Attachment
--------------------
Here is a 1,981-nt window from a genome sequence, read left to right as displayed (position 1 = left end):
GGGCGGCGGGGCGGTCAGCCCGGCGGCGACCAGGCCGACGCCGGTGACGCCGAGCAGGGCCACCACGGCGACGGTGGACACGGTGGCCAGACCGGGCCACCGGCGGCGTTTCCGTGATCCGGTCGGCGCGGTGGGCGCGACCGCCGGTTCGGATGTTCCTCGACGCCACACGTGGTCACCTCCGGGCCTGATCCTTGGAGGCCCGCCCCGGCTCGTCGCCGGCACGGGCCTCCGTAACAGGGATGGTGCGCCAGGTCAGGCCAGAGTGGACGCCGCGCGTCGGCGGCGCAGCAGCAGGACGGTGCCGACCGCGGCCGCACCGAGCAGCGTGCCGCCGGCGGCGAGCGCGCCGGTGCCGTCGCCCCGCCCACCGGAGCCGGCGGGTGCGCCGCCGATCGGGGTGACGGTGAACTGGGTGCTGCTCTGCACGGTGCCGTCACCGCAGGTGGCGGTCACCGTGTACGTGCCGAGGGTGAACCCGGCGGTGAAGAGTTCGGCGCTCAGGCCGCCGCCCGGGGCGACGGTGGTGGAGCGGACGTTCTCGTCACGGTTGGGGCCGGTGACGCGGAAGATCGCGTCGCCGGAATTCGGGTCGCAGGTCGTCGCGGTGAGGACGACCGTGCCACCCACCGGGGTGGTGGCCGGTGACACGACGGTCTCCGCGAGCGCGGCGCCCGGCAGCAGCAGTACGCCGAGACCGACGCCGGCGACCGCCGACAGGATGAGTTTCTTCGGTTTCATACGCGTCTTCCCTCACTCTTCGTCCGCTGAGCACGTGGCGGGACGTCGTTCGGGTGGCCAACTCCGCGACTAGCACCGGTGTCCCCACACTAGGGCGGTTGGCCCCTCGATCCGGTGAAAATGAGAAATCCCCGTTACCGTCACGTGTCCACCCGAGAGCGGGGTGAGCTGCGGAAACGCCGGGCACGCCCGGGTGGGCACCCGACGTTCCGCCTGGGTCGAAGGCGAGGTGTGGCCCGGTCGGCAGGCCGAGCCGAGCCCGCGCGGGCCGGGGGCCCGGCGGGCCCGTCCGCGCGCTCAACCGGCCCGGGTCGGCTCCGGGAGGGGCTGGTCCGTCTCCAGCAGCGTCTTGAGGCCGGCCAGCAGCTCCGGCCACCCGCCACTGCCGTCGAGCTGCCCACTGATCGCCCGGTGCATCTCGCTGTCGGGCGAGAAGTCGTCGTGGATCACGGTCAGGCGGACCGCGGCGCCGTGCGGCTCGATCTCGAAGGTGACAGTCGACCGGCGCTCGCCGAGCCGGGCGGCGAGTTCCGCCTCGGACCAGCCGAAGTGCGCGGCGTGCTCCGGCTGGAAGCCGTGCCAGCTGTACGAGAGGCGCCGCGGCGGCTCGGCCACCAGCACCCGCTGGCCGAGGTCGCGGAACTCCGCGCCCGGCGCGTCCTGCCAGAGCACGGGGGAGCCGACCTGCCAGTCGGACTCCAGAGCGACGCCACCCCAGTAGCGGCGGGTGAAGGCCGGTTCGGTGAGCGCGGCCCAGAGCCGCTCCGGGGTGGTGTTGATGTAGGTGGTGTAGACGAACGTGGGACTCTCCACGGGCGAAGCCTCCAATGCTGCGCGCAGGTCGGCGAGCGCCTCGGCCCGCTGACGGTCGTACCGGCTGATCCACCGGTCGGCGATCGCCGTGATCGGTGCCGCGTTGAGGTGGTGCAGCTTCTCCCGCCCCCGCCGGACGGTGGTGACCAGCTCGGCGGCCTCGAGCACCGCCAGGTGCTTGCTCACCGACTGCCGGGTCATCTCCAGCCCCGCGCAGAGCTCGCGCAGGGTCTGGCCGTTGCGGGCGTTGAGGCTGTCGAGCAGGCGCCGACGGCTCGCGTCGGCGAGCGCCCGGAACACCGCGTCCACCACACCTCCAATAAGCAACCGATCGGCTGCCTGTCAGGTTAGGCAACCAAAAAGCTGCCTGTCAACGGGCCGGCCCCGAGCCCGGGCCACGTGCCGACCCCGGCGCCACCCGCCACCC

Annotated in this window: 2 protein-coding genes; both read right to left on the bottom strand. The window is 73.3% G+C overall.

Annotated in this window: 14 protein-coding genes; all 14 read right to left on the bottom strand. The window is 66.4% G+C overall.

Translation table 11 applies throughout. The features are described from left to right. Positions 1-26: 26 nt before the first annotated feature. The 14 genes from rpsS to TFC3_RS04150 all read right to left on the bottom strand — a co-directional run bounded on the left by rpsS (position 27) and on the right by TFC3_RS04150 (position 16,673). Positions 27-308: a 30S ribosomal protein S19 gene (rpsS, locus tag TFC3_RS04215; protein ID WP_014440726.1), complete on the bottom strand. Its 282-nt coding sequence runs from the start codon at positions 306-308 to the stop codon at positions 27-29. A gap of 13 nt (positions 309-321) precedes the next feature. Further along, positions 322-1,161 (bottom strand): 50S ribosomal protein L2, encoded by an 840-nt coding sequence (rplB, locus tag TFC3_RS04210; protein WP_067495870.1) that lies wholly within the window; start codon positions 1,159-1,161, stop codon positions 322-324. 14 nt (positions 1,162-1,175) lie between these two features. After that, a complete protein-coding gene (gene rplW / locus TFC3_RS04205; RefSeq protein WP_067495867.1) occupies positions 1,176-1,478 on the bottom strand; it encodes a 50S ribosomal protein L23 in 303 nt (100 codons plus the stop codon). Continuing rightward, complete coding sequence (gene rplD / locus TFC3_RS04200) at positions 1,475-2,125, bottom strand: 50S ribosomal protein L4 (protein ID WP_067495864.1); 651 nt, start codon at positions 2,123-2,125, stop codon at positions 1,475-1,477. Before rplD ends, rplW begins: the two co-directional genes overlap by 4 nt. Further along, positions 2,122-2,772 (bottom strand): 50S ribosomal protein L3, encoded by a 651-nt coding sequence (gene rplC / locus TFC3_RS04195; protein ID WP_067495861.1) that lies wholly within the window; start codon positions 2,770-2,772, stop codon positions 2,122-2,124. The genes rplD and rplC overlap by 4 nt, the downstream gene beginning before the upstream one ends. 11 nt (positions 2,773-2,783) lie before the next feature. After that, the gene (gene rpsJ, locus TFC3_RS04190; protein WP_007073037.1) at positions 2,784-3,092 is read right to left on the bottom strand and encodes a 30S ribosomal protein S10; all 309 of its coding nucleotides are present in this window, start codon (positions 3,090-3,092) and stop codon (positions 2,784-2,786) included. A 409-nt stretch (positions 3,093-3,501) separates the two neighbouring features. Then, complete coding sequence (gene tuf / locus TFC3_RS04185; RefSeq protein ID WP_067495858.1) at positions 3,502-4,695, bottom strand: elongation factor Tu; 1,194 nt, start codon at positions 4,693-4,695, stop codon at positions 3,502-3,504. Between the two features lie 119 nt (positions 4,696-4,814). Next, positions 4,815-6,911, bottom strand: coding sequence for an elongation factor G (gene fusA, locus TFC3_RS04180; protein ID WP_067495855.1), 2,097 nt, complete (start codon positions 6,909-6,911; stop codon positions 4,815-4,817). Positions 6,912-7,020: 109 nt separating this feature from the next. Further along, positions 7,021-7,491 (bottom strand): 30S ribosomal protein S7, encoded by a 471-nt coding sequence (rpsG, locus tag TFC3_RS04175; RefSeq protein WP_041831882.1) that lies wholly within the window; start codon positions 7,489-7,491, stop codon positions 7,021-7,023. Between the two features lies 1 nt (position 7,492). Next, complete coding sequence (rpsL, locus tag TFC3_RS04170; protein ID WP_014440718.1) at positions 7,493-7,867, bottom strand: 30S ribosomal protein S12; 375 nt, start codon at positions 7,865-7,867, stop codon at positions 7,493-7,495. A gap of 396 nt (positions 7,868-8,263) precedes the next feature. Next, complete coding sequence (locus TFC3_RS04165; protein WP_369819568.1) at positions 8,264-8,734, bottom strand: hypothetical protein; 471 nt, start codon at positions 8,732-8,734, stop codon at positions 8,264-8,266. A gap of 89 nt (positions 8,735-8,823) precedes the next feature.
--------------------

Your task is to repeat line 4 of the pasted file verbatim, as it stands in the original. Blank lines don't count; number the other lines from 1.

Annotated in this window: 14 protein-coding genes; all 14 read right to left on the bottom strand. The window is 66.4% G+C overall.